Ken Annakin's 1965 war epic "The Battle of the Bulge" is a film not known for its historical accuracies. Loosely inspired by the infamous battle that was responsible for nearly 100,000 American casualties and was the last major push by the German forces during World War II, Annakin's picture features a number of familiar faces. Henry Fonda, Robert Shaw, Telly Savalas and Charles Bronson are all big stars in their time. Shaw is one of the film's principal characters, as is Henry Fonda's character, but Telly Savalas has a supporting role with Charles Bronson not appearing for more than a couple scenes. The picture is heavily maligned by military buffs for its gross inaccuracies. The military hardware, camouflage schemes, geographical features of Bastogne and Ardennes and the factors in the Allied victory during the Battle of the Bulge are all incorrect throughout the film.
Having been an anti-tank TOW missile gunner in the U.S. Infantry, I have been fairly well versed in tank identification and standard camouflage schemes used by the various armies. It is very important to quickly determine whether an armored tank is a friend or foe. From my training, I can tell you that all tanks featured in this film are of American origin. The German Panzer and Tiger II tanks are actually M47 Patton tanks; which were the tanks used by NATO and American forces after the Korean War. The American Sherman tanks are portrayed by M24 Chaffee light tanks. These particular weapons did see World War II service, but saw very little service during the Battle of the Bulge. They were not main battle tanks and could not stand up against the heavier armored Tiger II and Panzer tanks of the German army.
The tanks and other vehicles themselves are also painted incorrectly. The American jeeps, tanks and deuces are painted in a Spanish Army camouflage scheme. The film was created in Spain and I would tend to believe the Spanish Army volunteered vehicles for the production. U.S. Army insignia appears to be chalked onto the camouflage and not actually painted on. During World War II and in the European theater, the United States Army utilized an olive drab paint scheme. The German vehicles shown in the film were all painted a solid grey. This is also inaccurate, as the Tiger II tanks used by the Germans at Bastogne were typically painted with a tan, brown and green mix for its camouflage. A few German tanks did adorn the olive drab scheme of American tanks as subterfuge, but those tanks that served were indeed not grey.
Moving past my knowledge of tanks and how the film poorly represents the massive armored beasts that fought during the Battle of the Bulge, the film also poorly depicts the entire range of reasons that were the eventual downfall for the Germans. A number of factors were responsible for the German defeat. The previously foggy and overcast weather at Ardennes and Bastogne gave way and the United States Army was able to resume air-to-ground support missions and bomb the lumbering tanks of the German Army from the air. Field Marshal Bernard Montgomery of the British Army has also joined the conflict and took command over a portion of the U.S. First Army over to Montgomery's command and the British strategist helped defeat the 5th Panzer Army. The third factor was the sole factor featured in "The Battle of the Bulge" and this is the fact that the German Army was quickly running out of diesel fuel for their main battle tanks.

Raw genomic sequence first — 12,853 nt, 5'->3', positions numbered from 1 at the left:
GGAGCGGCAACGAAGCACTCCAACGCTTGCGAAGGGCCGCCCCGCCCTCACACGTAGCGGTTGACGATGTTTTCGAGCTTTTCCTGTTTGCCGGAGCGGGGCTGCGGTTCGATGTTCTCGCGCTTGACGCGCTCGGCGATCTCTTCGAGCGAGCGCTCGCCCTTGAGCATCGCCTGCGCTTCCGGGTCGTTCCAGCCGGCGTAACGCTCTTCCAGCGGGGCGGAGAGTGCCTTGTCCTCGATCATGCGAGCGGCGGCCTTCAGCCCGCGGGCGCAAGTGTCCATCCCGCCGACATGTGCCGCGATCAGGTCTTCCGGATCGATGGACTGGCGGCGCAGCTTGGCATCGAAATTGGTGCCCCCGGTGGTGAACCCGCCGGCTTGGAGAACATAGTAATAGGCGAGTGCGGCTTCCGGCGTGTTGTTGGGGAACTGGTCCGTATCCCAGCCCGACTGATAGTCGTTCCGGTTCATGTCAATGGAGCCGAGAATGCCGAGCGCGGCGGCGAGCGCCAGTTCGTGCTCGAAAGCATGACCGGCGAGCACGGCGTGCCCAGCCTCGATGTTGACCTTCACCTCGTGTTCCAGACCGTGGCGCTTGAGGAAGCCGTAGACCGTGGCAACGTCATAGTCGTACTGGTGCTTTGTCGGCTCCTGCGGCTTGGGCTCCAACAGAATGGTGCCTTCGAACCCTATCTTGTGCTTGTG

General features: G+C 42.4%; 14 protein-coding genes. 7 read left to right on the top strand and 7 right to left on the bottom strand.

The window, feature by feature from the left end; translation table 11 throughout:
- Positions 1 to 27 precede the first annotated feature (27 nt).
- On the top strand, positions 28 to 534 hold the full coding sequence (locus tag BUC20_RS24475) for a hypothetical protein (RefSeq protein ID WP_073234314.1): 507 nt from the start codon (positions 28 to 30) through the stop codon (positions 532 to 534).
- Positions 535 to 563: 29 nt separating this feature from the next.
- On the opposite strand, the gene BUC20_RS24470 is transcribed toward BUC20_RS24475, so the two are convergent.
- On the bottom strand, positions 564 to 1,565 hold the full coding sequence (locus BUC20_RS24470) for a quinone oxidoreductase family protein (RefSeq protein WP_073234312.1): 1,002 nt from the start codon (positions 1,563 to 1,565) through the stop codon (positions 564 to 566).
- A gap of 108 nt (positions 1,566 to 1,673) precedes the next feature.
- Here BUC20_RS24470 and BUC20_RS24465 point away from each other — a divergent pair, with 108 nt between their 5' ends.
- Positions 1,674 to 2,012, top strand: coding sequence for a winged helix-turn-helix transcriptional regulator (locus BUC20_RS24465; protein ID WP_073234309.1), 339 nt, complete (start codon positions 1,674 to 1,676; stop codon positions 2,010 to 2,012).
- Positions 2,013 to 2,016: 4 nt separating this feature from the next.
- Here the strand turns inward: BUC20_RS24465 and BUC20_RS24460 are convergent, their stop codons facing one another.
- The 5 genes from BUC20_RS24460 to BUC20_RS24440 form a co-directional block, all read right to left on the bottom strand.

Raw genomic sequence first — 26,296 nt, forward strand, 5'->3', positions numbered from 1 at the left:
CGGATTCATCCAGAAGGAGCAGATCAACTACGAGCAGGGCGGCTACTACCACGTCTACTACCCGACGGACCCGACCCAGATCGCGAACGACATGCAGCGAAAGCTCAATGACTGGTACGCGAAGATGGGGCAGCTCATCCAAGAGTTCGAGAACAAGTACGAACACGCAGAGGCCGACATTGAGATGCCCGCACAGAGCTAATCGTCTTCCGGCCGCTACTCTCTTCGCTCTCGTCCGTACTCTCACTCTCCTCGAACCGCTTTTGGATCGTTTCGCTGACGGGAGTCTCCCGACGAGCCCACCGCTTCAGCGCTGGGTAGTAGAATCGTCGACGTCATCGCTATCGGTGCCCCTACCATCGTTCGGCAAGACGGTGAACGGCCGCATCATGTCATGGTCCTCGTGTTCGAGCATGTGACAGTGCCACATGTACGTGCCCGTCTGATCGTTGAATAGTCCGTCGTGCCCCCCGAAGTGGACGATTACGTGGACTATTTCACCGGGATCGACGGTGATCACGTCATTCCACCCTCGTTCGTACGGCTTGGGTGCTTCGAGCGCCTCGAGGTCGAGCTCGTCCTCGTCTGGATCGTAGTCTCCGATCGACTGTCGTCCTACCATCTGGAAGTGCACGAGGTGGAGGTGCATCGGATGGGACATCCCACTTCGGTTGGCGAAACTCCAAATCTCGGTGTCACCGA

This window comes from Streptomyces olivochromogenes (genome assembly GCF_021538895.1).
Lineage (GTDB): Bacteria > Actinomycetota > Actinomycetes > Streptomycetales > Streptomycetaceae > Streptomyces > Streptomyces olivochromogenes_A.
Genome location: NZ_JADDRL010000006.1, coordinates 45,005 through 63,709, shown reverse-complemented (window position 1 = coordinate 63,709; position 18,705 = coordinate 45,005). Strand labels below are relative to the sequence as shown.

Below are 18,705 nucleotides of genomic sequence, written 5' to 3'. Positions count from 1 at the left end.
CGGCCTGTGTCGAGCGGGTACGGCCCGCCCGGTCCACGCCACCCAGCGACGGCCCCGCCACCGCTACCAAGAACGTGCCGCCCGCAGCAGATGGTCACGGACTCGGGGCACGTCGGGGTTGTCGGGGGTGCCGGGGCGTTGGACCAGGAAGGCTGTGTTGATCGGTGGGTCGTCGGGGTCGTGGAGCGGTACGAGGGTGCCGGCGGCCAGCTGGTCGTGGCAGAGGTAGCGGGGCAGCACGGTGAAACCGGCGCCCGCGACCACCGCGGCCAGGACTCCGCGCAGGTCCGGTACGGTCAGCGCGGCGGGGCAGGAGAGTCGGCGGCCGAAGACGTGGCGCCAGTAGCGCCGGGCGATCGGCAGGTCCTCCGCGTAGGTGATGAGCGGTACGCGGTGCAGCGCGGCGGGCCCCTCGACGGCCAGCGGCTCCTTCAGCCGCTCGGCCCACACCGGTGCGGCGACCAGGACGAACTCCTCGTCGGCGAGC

Robert Shaw portrays the fictitious German Panzer commander, Col. Martin Hessler. Shaw's died blonde hair in the film certainly gives the British actor a German appearance. His demeanor and mannerisms were certainly inspired by the film's military advisor, who was the actual commander of the Panzer division. Henry Fonda is not the most believable Lieutenant Colonel as Daniel Kiley, but he brought a sense of compassion to his performance for his fellow soldiers. Watching Kiley, it was easy to like the character. Telly Savalas was an annoying character and I simply could not find myself rooting for Sergeant Guffy at all. I wanted to see him shot by the Germans to eliminate his character from the film. Charles Bronson is Major Wolenski and does a fine job. It is a shame that Bronson wasn't used more in the film, as he was a fine actor when given the chance.
The film itself is a decent war film. A few of the tank combat sequences are quite entertaining and the world doesn't have enough great tank combat scenes for us military buffs to enjoy. Some of the maneuvers and situations depicted in the film are accurate and Major General Meinrad von Lauchert, who commanded the main Panzer Division during the Battle of the Bulge served as the military advisor to the film. The battle scenes cannot quite compete with what was seen in HBO's "Band of Brothers" or "Saving Private Ryan," but they are very good considering the vintage age of the film. War films had limited technology in 1965. The film follows the conflict close enough to serve as a general education for those watching the picture. I've seen a lot of bad war films in my time, and although "The Battle of the Bulge" is horribly inaccurate in its details and simple in its scope of coverage, it is still a slightly above average effort in the grand scheme of things.